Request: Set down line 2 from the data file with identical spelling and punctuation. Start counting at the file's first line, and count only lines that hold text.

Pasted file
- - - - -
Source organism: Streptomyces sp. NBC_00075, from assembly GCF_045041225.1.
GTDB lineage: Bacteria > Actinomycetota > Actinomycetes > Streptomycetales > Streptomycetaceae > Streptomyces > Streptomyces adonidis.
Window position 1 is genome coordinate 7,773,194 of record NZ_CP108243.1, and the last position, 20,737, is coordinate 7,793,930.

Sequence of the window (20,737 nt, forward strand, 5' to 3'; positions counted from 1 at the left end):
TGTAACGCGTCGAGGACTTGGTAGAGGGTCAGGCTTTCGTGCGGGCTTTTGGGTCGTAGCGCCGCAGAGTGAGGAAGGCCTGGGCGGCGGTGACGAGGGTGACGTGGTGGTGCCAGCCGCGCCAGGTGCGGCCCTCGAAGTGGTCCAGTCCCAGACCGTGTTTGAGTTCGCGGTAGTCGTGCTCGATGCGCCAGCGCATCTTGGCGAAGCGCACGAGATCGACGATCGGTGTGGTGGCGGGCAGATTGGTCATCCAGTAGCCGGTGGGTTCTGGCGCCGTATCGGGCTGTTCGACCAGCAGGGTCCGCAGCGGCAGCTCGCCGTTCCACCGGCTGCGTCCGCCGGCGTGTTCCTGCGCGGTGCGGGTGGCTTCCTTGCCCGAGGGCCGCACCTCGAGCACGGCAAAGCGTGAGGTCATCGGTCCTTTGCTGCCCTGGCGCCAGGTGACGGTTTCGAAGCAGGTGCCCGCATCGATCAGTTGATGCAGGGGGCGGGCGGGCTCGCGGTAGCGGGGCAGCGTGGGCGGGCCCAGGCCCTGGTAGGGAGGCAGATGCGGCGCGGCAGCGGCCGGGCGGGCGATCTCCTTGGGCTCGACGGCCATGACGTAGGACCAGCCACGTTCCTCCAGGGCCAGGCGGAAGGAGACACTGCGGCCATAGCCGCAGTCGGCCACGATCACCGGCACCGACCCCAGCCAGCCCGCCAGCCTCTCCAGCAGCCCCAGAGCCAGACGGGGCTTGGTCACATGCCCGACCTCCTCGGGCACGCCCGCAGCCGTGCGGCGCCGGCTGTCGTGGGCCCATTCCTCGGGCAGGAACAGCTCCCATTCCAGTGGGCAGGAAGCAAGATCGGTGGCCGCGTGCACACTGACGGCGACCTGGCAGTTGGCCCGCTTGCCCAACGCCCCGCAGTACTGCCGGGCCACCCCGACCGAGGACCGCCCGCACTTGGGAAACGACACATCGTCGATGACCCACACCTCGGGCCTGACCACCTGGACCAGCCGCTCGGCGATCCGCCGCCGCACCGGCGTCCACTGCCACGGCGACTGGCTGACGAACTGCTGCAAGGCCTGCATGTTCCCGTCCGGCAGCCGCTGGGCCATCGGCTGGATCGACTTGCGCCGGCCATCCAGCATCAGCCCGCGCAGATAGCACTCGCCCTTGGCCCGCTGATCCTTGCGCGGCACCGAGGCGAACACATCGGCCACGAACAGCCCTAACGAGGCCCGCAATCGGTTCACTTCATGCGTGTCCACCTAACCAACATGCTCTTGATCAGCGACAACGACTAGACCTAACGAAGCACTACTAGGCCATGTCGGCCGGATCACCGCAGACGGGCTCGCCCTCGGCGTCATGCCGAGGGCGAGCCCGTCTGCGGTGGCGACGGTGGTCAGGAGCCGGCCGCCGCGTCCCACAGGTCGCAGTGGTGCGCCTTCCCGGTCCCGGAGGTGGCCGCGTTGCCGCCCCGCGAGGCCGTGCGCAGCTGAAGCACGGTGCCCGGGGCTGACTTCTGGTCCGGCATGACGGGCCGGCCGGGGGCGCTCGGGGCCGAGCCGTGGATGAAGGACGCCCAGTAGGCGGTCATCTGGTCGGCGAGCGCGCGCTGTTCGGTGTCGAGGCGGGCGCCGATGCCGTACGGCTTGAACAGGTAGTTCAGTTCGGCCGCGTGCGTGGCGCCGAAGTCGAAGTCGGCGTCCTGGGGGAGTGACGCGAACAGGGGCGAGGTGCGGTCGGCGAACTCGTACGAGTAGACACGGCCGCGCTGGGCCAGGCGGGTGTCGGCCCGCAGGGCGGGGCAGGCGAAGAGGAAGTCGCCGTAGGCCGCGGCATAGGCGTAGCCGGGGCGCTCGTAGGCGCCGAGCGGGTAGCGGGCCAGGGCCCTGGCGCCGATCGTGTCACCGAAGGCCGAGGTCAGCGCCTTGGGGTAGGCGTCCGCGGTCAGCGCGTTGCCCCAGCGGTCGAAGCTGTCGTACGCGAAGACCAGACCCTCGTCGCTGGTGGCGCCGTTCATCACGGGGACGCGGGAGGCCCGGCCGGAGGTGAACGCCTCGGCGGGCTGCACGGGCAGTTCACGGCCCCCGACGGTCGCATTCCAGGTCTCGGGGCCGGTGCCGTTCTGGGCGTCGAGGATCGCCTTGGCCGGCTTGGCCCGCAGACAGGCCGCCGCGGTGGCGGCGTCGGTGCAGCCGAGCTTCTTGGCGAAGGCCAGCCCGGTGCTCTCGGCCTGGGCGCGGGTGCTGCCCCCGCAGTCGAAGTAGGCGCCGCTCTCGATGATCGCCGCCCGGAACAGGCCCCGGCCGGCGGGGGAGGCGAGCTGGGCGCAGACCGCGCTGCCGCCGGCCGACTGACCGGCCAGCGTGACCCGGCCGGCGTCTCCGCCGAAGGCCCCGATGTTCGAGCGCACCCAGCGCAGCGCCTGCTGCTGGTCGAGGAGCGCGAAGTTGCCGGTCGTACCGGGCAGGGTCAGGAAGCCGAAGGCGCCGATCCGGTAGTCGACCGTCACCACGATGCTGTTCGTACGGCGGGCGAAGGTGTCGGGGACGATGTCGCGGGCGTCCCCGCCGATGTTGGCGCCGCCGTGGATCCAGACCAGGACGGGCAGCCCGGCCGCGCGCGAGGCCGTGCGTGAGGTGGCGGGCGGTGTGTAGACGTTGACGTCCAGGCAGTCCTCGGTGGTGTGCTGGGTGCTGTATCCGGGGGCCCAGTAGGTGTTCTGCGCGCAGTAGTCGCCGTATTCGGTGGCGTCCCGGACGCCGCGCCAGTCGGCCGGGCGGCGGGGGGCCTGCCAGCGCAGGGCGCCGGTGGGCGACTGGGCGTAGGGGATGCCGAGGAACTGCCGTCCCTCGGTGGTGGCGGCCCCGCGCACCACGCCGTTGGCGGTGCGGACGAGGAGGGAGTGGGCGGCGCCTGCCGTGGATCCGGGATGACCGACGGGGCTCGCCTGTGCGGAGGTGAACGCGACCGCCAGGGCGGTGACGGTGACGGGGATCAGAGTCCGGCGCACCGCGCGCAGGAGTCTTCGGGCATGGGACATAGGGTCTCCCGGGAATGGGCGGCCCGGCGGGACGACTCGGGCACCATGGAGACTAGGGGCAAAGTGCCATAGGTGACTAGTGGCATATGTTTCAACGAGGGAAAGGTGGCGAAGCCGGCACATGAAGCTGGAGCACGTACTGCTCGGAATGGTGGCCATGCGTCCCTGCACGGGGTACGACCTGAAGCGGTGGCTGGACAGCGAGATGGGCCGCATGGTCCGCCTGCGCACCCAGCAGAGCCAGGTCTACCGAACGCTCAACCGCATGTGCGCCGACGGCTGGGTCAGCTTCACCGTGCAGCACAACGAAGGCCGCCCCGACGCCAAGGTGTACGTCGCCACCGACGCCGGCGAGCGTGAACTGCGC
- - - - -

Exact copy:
GTDB lineage: Bacteria > Actinomycetota > Actinomycetes > Streptomycetales > Streptomycetaceae > Streptomyces > Streptomyces adonidis.